Published April 1, 1975 - More info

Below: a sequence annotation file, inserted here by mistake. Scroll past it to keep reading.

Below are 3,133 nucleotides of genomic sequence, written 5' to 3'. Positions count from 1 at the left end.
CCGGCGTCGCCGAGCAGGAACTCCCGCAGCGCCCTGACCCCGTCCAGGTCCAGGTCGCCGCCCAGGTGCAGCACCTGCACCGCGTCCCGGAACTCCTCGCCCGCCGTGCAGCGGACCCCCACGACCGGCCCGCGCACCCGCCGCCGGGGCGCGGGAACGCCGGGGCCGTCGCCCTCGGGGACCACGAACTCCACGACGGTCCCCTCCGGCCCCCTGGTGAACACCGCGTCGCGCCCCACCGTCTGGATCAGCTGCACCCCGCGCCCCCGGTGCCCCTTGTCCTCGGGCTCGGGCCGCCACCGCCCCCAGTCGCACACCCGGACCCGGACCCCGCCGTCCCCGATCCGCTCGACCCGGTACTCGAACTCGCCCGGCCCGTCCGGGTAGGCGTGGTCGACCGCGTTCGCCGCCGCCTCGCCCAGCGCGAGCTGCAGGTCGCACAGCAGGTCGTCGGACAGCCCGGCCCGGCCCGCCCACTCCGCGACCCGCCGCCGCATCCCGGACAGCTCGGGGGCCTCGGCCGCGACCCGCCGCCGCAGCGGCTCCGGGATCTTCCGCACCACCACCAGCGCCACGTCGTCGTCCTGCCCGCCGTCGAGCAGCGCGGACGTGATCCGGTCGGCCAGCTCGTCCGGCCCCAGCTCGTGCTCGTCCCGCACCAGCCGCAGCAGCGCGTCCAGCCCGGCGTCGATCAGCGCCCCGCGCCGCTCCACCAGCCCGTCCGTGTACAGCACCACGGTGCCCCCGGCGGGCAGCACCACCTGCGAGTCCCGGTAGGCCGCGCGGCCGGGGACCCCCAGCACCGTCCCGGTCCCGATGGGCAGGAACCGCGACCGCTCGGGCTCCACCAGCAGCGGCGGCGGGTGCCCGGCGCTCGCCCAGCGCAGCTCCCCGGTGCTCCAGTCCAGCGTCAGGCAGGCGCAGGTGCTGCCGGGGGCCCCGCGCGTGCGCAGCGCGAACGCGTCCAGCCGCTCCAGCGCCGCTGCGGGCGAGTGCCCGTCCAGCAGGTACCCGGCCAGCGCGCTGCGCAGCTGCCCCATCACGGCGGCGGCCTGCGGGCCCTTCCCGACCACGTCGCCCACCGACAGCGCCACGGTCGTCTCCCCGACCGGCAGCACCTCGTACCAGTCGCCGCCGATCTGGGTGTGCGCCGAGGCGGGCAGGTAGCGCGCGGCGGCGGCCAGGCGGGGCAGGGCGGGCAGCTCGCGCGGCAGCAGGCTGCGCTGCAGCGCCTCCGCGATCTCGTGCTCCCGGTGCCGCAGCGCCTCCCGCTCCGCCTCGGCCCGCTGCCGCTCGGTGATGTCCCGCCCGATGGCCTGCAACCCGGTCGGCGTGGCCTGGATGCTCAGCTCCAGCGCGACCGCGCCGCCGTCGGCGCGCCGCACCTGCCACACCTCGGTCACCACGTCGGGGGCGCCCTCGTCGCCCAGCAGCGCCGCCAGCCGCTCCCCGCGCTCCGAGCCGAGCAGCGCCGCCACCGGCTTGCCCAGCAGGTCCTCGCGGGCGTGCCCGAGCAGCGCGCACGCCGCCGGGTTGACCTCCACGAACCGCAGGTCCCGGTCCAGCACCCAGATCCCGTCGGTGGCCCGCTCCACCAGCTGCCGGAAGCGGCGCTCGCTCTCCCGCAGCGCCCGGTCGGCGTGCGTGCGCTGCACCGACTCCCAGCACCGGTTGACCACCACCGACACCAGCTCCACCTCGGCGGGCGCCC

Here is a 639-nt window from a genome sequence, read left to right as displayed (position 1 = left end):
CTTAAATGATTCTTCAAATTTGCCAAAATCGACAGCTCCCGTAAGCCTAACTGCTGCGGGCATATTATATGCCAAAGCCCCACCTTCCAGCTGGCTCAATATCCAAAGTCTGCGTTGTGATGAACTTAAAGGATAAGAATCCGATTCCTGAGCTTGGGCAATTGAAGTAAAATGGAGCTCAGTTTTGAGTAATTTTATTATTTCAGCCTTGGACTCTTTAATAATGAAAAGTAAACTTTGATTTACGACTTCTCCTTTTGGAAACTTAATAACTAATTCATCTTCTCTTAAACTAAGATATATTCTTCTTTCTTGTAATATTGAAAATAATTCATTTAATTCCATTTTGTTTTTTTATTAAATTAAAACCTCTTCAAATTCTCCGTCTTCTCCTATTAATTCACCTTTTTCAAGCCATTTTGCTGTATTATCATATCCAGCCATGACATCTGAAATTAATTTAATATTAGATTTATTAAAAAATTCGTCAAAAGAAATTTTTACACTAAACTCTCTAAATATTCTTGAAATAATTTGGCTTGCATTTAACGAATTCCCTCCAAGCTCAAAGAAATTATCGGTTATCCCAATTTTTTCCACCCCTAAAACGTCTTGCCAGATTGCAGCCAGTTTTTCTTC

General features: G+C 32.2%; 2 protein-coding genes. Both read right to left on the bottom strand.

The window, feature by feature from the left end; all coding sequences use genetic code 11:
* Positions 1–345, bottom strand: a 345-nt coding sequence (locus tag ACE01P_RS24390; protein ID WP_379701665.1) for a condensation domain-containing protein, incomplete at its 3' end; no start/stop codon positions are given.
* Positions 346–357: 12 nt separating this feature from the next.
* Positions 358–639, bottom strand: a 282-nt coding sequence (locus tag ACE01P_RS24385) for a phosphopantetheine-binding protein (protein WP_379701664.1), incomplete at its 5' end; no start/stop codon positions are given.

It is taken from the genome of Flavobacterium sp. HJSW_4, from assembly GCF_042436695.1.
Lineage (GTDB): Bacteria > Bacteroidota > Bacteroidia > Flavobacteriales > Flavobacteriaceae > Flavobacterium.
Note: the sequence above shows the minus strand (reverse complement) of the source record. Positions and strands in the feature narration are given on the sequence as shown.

The ultrastructural distribution pattern and site density of alpha-methyldopa immunoglobin G (alpha-MD IgG) on the red cell membrane was observed and compared with that of anti-D IgG, with ferritin-conjugated rabbit anti-human IgG and [125I]anti-D. alpha-MD IgG binds to all common types of human red cells, both Rho (D) positive and negative, to give a random, aperiodic distribution pattern grossly indistinguishable from the red cell D receptor site pattern. alpha-MD IgG inhibits the binding of [125I]anti-D to D-positive red cells when the reaction is controlled with respect to total reaction volume, ionic strength, and the appropriate concentrations of the two IgG reactants. To determine if a alpha-MD IgG binds to the D-antigen receptor, D-positive red cells were sensitized with alpha-MD and [125I]anti-D IgG spearately and with both IgG preparations. The cell-bound radioactivity served to identify what proportion of the total ferritin-labeled IgG sites were due to anti-D. With nonsaturating concentrations of anti-D the number of IgG sites observed was equal to the sum of the sites found when the red cell was sensitized separately with alpha-MD and anti-D IgG. With saturating concentrations of anti-D there was a reduction in the expected number of IgG sites, indicating that alpha-MD IgG was excluded from binding. There was no comparable interaction of alpha-MD IgG and anti-D IgG when D-negative red cells were used. The results obtained indicate that alpha-MD IgG does not bind to the D antigen. The interaction between alpha-MD IgG and anti-D IgG for binding sites on the red cell membrane may be due to the close physical proximity of the two receptors, so as to produce steric hindrance in binding of the two IgG preparations when both are present. The alpha-MD IgG receptor appears to be a part of the Rh antigen complex that occurs in both D-positive and D-negative red cells and probably contains receptors for other types of warm-antibody immune hemolytic anemias.